An IP-guided CM treatment regimen provided to patients with gynecological cancer during chemotherapy may reduce cancer-related fatigue and improve other QOL outcomes.
A ‘prospective preference study’ – this is the design the world of alt med has been yearning for! Its principle is beautiful in its simplicity. One merely administers a treatment or treatment package to a group of patients; inevitably some patients take it, while others don’t. The reasons for not taking it could range from lack of perceived effectiveness to experience of side-effects. But never mind, the fact that some do not want your treatment provides you with two groups of patients: those who comply and those who do not comply. With a bit of skill, you can now make the non-compliers appear like a proper control group. Now you only need to compare the outcomes and BOB IS YOUR UNCLE!
Brilliant! Absolutely brilliant!
I cannot think of a more deceptive trial-design than this one; it will make any treatment look good, even one that is a mere placebo. Alright, it is not randomized, and it does not even have a proper control group. But it sure looks rigorous and meaningful, this ‘prospective preference study’!
It is Christmas time – one cannot possibly fail to realise it, if only by listening to the perennial reports about our hospitals and GP surgeries being over-stretched to breaking point.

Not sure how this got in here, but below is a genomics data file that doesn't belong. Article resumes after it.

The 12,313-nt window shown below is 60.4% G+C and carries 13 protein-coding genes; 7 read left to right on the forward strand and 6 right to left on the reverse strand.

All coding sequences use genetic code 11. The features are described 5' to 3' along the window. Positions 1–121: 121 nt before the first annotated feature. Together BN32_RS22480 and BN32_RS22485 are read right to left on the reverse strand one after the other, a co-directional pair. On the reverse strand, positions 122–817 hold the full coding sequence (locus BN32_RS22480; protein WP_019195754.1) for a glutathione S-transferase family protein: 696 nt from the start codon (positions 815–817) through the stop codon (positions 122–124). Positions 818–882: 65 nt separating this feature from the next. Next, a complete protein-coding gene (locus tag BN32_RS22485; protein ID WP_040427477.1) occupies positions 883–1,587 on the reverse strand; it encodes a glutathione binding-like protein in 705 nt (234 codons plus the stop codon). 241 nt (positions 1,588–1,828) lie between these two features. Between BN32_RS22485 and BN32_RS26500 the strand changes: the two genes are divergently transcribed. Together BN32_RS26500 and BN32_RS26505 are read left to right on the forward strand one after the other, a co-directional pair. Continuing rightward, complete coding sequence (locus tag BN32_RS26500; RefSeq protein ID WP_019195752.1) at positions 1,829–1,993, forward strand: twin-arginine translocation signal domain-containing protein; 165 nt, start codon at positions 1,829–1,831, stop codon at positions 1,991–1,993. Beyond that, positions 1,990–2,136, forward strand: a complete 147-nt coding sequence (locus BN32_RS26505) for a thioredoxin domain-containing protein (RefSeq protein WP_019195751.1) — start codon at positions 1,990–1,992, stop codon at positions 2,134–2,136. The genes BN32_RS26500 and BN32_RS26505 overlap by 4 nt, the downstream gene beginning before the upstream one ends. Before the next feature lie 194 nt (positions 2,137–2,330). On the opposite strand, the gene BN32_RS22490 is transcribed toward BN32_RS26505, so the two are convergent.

Will we cope?
Sure we will – after all, we can rely on our homeopaths! Yet again, they are at the ready to help out and prevent a disaster.
What, you don’t believe me? But it must be true, just look at this tiny selection of what homeopaths currently say on the internet:
Where to begin… Let’s start with my favorite holiday event: Eating-To-Excess. From there we slide over to the Too-Much-Drinking Marathon, the Suicidal Depression Derby, the Slipping On Ice, Falling Off Ladders and Sleep Deprivation Triathlon… the World Series of Overwork, Tension Headaches, Anxiety About Seeing Your Relatives and… maybe we should just cancel this holiday altogether! Fortunately, homeopathy can help.
Stressed before Christmas? Well the good news is that many of these emotions can quickly be tackled with Homeopathy, helping you relax and get back into the swing of the festive season…
Here’s how homeopathy can help make your Christmas a happy one…Consultation fees vary from homeopath to homeopath – please ring us for details and to book an appointment.